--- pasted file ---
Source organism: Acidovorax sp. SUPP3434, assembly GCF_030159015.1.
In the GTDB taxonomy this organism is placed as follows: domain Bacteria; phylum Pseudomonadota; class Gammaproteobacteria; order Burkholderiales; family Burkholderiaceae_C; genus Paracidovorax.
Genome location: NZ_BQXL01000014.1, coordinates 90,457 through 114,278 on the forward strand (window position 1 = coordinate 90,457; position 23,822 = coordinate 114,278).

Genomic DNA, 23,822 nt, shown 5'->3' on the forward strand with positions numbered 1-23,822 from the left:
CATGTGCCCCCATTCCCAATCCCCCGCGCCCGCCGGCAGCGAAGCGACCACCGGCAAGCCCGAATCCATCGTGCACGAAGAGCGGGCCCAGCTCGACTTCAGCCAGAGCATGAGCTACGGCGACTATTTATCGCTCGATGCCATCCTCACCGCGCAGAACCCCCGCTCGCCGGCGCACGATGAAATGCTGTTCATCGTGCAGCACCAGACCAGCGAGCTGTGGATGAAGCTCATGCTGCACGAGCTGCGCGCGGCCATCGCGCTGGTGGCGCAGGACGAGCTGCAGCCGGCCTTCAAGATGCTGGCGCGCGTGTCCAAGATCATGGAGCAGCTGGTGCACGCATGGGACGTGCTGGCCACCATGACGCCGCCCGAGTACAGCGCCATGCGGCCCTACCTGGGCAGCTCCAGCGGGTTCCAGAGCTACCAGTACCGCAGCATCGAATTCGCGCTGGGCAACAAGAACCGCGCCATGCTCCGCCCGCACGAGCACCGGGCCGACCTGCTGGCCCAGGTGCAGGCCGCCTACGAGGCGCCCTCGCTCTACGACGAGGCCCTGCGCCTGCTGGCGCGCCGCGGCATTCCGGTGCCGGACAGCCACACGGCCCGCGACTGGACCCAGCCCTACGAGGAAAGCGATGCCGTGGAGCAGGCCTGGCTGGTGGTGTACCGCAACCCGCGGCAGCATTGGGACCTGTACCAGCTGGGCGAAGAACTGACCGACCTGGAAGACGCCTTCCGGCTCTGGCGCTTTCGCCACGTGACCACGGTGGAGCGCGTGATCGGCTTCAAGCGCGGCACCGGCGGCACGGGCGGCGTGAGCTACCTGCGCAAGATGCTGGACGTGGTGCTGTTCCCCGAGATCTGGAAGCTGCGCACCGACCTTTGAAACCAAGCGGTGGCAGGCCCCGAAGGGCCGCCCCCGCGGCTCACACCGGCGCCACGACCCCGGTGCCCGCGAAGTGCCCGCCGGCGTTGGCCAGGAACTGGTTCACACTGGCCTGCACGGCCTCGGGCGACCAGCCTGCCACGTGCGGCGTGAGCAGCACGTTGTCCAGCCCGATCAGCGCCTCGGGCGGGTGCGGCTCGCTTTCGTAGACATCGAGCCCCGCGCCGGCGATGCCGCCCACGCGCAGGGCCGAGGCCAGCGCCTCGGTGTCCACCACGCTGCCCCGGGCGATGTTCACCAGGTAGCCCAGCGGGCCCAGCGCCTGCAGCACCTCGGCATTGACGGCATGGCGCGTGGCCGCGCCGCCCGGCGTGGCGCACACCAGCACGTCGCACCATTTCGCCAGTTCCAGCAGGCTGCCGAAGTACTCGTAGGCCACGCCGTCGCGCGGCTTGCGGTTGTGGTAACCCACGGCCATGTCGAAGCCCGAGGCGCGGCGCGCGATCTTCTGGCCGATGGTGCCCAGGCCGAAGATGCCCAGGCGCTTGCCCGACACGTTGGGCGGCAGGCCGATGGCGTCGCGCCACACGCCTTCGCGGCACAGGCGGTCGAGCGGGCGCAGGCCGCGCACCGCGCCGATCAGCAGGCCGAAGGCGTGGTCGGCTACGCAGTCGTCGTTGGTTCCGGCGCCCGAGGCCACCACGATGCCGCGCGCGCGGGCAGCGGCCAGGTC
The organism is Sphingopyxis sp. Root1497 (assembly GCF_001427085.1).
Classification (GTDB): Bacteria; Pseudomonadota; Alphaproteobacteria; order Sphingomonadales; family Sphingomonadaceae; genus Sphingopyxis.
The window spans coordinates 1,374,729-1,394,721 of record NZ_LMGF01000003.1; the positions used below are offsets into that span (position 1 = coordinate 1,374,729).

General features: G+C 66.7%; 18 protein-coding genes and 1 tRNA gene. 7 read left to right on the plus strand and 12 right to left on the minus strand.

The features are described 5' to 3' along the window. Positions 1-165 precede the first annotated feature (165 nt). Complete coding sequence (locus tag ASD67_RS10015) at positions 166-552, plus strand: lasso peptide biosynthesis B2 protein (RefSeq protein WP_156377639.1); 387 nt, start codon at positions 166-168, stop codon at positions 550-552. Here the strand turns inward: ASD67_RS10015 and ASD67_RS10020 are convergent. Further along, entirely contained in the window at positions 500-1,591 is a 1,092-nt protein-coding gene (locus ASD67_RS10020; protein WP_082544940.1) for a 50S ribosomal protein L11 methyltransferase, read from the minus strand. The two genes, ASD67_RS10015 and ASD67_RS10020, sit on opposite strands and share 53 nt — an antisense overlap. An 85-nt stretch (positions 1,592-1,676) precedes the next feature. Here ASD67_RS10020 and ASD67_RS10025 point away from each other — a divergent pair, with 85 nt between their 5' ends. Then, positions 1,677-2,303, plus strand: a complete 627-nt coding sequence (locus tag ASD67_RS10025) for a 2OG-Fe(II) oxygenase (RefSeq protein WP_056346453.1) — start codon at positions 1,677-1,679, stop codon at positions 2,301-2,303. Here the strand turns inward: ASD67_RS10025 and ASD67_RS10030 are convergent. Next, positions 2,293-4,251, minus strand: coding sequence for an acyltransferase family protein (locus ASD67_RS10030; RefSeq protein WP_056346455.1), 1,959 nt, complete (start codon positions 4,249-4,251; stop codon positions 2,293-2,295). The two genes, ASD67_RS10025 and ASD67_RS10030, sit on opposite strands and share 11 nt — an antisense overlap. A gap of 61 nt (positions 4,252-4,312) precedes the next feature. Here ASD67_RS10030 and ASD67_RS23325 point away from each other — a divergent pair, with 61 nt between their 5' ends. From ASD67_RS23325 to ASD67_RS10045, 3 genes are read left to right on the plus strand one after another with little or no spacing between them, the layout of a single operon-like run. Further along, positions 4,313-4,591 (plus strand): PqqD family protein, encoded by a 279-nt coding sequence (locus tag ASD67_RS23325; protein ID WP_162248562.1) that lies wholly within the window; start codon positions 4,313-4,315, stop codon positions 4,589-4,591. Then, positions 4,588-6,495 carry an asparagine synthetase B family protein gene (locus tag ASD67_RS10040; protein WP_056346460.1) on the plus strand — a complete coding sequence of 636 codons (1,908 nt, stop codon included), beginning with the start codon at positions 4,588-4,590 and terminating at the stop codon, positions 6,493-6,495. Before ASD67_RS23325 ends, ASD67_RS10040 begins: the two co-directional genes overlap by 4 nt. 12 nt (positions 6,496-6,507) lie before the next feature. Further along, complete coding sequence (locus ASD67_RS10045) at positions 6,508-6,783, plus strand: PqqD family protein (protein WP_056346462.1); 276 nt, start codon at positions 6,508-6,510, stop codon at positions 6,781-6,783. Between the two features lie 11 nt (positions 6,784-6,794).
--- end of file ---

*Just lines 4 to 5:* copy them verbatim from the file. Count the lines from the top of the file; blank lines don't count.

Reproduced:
Genomic DNA, 23,822 nt, shown 5'->3' on the forward strand with positions numbered 1-23,822 from the left:
CATGTGCCCCCATTCCCAATCCCCCGCGCCCGCCGGCAGCGAAGCGACCACCGGCAAGCCCGAATCCATCGTGCACGAAGAGCGGGCCCAGCTCGACTTCAGCCAGAGCATGAGCTACGGCGACTATTTATCGCTCGATGCCATCCTCACCGCGCAGAACCCCCGCTCGCCGGCGCACGATGAAATGCTGTTCATCGTGCAGCACCAGACCAGCGAGCTGTGGATGAAGCTCATGCTGCACGAGCTGCGCGCGGCCATCGCGCTGGTGGCGCAGGACGAGCTGCAGCCGGCCTTCAAGATGCTGGCGCGCGTGTCCAAGATCATGGAGCAGCTGGTGCACGCATGGGACGTGCTGGCCACCATGACGCCGCCCGAGTACAGCGCCATGCGGCCCTACCTGGGCAGCTCCAGCGGGTTCCAGAGCTACCAGTACCGCAGCATCGAATTCGCGCTGGGCAACAAGAACCGCGCCATGCTCCGCCCGCACGAGCACCGGGCCGACCTGCTGGCCCAGGTGCAGGCCGCCTACGAGGCGCCCTCGCTCTACGACGAGGCCCTGCGCCTGCTGGCGCGCCGCGGCATTCCGGTGCCGGACAGCCACACGGCCCGCGACTGGACCCAGCCCTACGAGGAAAGCGATGCCGTGGAGCAGGCCTGGCTGGTGGTGTACCGCAACCCGCGGCAGCATTGGGACCTGTACCAGCTGGGCGAAGAACTGACCGACCTGGAAGACGCCTTCCGGCTCTGGCGCTTTCGCCACGTGACCACGGTGGAGCGCGTGATCGGCTTCAAGCGCGGCACCGGCGGCACGGGCGGCGTGAGCTACCTGCGCAAGATGCTGGACGTGGTGCTGTTCCCCGAGATCTGGAAGCTGCGCACCGACCTTTGAAACCAAGCGGTGGCAGGCCCCGAAGGGCCGCCCCCGCGGCTCACACCGGCGCCACGACCCCGGTGCCCGCGAAGTGCCCGCCGGCGTTGGCCAGGAACTGGTTCACACTGGCCTGCACGGCCTCGGGCGACCAGCCTGCCACGTGCGGCGTGAGCAGCACGTTGTCCAGCCCGATCAGCGCCTCGGGCGGGTGCGGCTCGCTTTCGTAGACATCGAGCCCCGCGCCGGCGATGCCGCCCACGCGCAGGGCCGAGGCCAGCGCCTCGGTGTCCACCACGCTGCCCCGGGCGATGTTCACCAGGTAGCCCAGCGGGCCCAGCGCCTGCAGCACCTCGGCATTGACGGCATGGCGCGTGGCCGCGCCGCCCGGCGTGGCGCACACCAGCACGTCGCACCATTTCGCCAGTTCCAGCAGGCTGCCGAAGTACTCGTAGGCCACGCCGTCGCGCGGCTTGCGGTTGTGGTAACCCACGGCCATGTCGAAGCCCGAGGCGCGGCGCGCGATCTTCTGGCCGATGGTGCCCAGGCCGAAGATGCCCAGGCGCTTGCCCGACACGTTGGGCGGCAGGCCGATGGCGTCGCGCCACACGCCTTCGCGGCACAGGCGGTCGAGCGGGCGCAGGCCGCGCACCGCGCCGATCAGCAGGCCGAAGGCGTGGTCGGCTACGCAGTCGTCGTTGGTTCCGGCGCCCGAGGCCACCACGATGCCGCGCGCGCGGGCAGCGGCCAGGTC